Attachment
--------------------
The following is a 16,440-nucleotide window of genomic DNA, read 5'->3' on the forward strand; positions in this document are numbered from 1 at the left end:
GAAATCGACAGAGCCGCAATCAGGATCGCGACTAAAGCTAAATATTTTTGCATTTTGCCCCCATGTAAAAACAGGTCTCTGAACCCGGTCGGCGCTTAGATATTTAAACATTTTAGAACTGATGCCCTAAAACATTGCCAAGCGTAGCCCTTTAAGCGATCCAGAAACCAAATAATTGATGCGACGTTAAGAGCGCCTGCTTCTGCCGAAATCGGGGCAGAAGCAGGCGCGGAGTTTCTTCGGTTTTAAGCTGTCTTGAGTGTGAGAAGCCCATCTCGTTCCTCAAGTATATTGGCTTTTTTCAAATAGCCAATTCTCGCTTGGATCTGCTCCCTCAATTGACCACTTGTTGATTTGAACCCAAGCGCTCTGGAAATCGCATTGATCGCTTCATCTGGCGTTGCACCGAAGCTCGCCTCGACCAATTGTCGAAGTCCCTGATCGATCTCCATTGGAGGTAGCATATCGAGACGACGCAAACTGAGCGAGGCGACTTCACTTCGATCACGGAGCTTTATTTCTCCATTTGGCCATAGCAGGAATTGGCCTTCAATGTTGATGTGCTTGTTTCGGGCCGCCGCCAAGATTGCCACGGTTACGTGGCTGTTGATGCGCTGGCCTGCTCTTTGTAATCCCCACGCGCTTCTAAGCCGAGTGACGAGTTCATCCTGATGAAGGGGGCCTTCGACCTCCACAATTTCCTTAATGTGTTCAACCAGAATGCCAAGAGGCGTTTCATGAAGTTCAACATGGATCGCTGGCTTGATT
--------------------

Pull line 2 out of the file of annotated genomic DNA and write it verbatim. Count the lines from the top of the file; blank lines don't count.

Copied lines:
GAAATCGACAGAGCCGCAATCAGGATCGCGACTAAAGCTAAATATTTTTGCATTTTGCCCCCATGTAAAAACAGGTCTCTGAACCCGGTCGGCGCTTAGATATTTAAACATTTTAGAACTGATGCCCTAAAACATTGCCAAGCGTAGCCCTTTAAGCGATCCAGAAACCAAATAATTGATGCGACGTTAAGAGCGCCTGCTTCTGCCGAAATCGGGGCAGAAGCAGGCGCGGAGTTTCTTCGGTTTTAAGCTGTCTTGAGTGTGAGAAGCCCATCTCGTTCCTCAAGTATATTGGCTTTTTTCAAATAGCCAATTCTCGCTTGGATCTGCTCCCTCAATTGACCACTTGTTGATTTGAACCCAAGCGCTCTGGAAATCGCATTGATCGCTTCATCTGGCGTTGCACCGAAGCTCGCCTCGACCAATTGTCGAAGTCCCTGATCGATCTCCATTGGAGGTAGCATATCGAGACGACGCAAACTGAGCGAGGCGACTTCACTTCGATCACGGAGCTTTATTTCTCCATTTGGCCATAGCAGGAATTGGCCTTCAATGTTGATGTGCTTGTTTCGGGCCGCCGCCAAGATTGCCACGGTTACGTGGCTGTTGATGCGCTGGCCTGCTCTTTGTAATCCCCACGCGCTTCTAAGCCGAGTGACGAGTTCATCCTGATGAAGGGGGCCTTCGACCTCCACAATTTCCTTAATGTGTTCAACCAGAATGCCAAGAGGCGTTTCATGAAGTTCAACATGGATCGCTGGCTTGATT